Last summer was the season of cyclists, starting with a couple from North Carolina who had top quality rental bikes delivered from a bike shop in Isle sur la Sorge – about an hour away. They rode every day. Then came a couple from Brugge, also dedicated riders. They brought their own bikes, and after a day’s outing, were happy to come back and cool off in the pool. Francis, a physical therapist, loved to practice his English, which was excellent.
Aled, a Welshman, who came with his wife, Bethan, took the pedal prize. They come to Provence every year, and every year he pedals up Mount Ventoux. Last summer was his fifth ascent. He also intrigued us with his photography.
Aled is a professional who shoots with an Ebony (google it), an incredible large format camera. After their arrival, we heard them speaking and were intrigued. It was not English. They are among the 562,000 of a population of about three million who speak Welsh.
Close behind Aled for pedal prowess was Jakob from Prague. He did Ventoux for the third time. But, more amazing than his skill, was the family bicycle entourage. Jakob, wife Katarina, daughter Laura, 6, and baby Lukas, 1 ½, arrived with five bicycles (two for Jakob), plus a baby trailer, a baby bed and a baby carriage.
And, they pedaled – often all day, the entire family. After Laura got tired, her bike could be attached to Jakob’s. Katarina towed Lukas in the baby trailer. As the terrain here is anything but Holland flat — lots of long and often steep climbs — their stamina and fitness were mind-boggling.
We’re looking forward to our most dedicated guests in June – Klaus and Eva from Graz, Austria. This will be their fourth summer with us, and they stay for a month. Klaus comes first, his car loaded down with plenty of food supplies and Austrian beer. He always brings us generous gifts of delicacies one can’t find here.
Klaus is a gourmet cook and often shares his creations with us. The first summer he gave me a list of supplies needed in the apartment kitchen, including a knife sharpener, kitchen timer, vegetable peeler. Other guests have also made special kitchen requests. The Brits wanted a tea kettle (we boil water in a regular pan). One French couple wanted espresso coffee cups, yet another requested bowls for their morning coffee. All items now in place.
Our apartment has two double beds. German couples always occupy both beds. Not so with French, Belgians and most other nationalities who prefer togetherness and cuddle together in one bed.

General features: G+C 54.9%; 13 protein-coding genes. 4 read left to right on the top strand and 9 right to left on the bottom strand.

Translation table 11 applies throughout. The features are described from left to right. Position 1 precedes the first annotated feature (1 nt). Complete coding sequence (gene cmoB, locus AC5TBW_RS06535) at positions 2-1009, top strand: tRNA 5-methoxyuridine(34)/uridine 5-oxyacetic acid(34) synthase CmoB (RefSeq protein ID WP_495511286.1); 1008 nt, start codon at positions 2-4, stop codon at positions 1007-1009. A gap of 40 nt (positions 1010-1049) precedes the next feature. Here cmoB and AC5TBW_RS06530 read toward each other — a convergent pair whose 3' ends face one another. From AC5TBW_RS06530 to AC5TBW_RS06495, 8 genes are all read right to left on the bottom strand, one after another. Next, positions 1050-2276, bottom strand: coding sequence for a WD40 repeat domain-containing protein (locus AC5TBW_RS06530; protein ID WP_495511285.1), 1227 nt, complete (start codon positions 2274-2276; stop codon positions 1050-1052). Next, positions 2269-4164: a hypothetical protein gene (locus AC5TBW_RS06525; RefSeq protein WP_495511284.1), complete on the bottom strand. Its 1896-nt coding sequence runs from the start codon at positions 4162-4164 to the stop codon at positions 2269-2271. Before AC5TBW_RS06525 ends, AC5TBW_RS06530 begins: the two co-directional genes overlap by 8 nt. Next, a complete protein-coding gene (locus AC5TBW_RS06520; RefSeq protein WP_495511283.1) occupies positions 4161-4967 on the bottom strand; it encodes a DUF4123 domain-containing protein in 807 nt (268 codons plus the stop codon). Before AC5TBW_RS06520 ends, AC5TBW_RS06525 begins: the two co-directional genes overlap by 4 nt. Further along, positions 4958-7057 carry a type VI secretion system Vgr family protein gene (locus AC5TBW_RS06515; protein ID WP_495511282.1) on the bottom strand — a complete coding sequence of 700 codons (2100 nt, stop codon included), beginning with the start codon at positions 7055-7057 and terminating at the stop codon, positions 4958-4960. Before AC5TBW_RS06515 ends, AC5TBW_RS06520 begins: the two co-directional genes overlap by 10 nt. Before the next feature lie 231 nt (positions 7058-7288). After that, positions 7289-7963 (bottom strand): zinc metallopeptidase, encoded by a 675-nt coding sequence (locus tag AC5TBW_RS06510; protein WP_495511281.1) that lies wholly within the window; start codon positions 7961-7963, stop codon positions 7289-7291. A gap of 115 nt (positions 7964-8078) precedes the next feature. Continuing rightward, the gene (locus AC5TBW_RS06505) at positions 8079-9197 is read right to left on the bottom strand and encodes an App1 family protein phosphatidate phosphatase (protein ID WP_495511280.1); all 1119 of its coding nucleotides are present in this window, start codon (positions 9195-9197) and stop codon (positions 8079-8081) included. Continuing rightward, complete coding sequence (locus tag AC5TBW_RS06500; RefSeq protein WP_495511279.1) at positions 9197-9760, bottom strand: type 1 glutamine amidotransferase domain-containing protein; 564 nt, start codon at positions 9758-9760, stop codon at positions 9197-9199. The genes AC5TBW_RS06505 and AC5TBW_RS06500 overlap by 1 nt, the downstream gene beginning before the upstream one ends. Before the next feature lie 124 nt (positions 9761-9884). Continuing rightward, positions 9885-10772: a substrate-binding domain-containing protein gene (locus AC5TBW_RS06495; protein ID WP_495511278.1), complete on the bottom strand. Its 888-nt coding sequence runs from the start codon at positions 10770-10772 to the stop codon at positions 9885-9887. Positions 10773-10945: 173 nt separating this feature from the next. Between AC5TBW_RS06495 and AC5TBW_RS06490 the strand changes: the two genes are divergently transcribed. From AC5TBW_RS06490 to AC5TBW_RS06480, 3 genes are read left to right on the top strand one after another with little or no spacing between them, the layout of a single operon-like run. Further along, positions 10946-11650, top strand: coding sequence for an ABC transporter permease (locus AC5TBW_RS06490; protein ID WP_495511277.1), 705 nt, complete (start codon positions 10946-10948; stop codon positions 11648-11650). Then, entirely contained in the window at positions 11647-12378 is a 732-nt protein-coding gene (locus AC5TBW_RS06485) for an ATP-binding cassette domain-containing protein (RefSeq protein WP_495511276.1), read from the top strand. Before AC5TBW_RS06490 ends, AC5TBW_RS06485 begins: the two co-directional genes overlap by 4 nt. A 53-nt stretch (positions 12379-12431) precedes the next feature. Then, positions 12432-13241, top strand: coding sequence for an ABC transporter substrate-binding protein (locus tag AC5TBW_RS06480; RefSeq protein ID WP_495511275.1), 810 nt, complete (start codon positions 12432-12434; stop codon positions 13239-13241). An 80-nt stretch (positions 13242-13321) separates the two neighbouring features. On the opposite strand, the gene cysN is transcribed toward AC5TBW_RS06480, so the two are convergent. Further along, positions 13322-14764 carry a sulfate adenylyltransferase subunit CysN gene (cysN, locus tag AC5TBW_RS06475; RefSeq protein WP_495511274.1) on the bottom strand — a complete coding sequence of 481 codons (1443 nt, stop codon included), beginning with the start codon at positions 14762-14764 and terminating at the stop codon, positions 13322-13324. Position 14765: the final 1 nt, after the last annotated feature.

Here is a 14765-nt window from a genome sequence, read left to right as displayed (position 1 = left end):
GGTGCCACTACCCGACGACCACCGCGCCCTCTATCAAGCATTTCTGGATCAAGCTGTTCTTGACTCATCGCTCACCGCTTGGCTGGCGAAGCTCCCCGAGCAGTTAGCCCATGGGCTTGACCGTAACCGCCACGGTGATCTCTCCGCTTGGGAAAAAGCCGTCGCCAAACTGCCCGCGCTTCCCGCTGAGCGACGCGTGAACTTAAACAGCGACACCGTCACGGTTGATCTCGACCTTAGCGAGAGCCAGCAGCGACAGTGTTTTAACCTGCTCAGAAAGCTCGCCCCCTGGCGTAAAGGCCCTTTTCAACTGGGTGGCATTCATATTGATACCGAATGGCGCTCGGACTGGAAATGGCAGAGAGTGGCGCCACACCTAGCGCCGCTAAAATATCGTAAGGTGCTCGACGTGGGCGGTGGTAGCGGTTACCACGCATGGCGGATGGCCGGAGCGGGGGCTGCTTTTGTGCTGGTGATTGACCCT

“Thank you for sharing your bit of paradise with us…. Your apartment is wonderfully equipped, definitely a home away from home. This was my seventh trip to Provence, but it was by far the most relaxing and satisfying.” Lynne, Columbia, MO, April, 2011.
We’ve been surprised to find how many of our guests comment on the peace and quiet of our surroundings. Many must live in or near big cities. They love the tranquility of Les Rosiers. But, last summer that quiet was scathed one dreadful night. The house across the street is also sometimes rented to vacationers. Last August there was an entire wedding party and a wedding celebration with loud, blasting rock music that went on until 5 a.m. I finally called the police, and the noise stopped soon after.
Our tenants at the time, Jean Luc and Anne from Brussels, were most understanding. We felt dreadful – mainly because that was not the only disaster to mar their stay. They were without television the first week – a problem that required a repairman who, because it was a holiday week, could not come immediately. Then the gas ran out in the kitchen, but we did remedy that in a timely fashion.
We went off to the states in September, leaving our dear and trusty German friends Klaus and Marianne to house sit and mind Les Rosiers where a German couple, Detlef and Susanne from Hamburg, were staying. They became friends, and all was well until the pool turned green. It’s happened before – algae attack. Klaus, with the help of our friend Alan, got things back in order and our guests, again fortunately, were more than tolerant.
“The whole set up here is warm, welcoming and comfortable…Loved the bright garden and rural setting. ..So much to see and do in this area of Provence, and Les Rosiers is an ideal base.” — Janeen and Jon, Australia, May, 2012.
The pool is a Les Rosiers highlight. But never has anyone enjoyed it as much as a German family with two young children who visited several years ago. They were in the water every minute they were not out visiting sights. Playing “fussball” — water soccer. Every time someone scored, the father, louder than the kids, yelled “Tor.” Children, we’ve found, seem to need to scream with delight when they are in the pool. We’re happy to see them have fun, but life is more peaceful with adults.
We love to invite our tenants for an apero, an evening drink and snacks, and a chance to get to know them. We’ve had stimulating and educational conversations with Belgians on the divisive politics in their country, a first-hand account of life behind the Iron Curtain from East Germans, and a lesson in political history from N. Irelanders. We also like to hear about their adventures in the area, the places they have visited, what they especially like. Our guests enjoy the lovely view of the Luberon hills from our balcony.
As one guest wrote in our guestbook: “Leben wie Gott in Frankreich (live like God in France)..We experienced this here. We’ve found Eden with God as our neighbor.”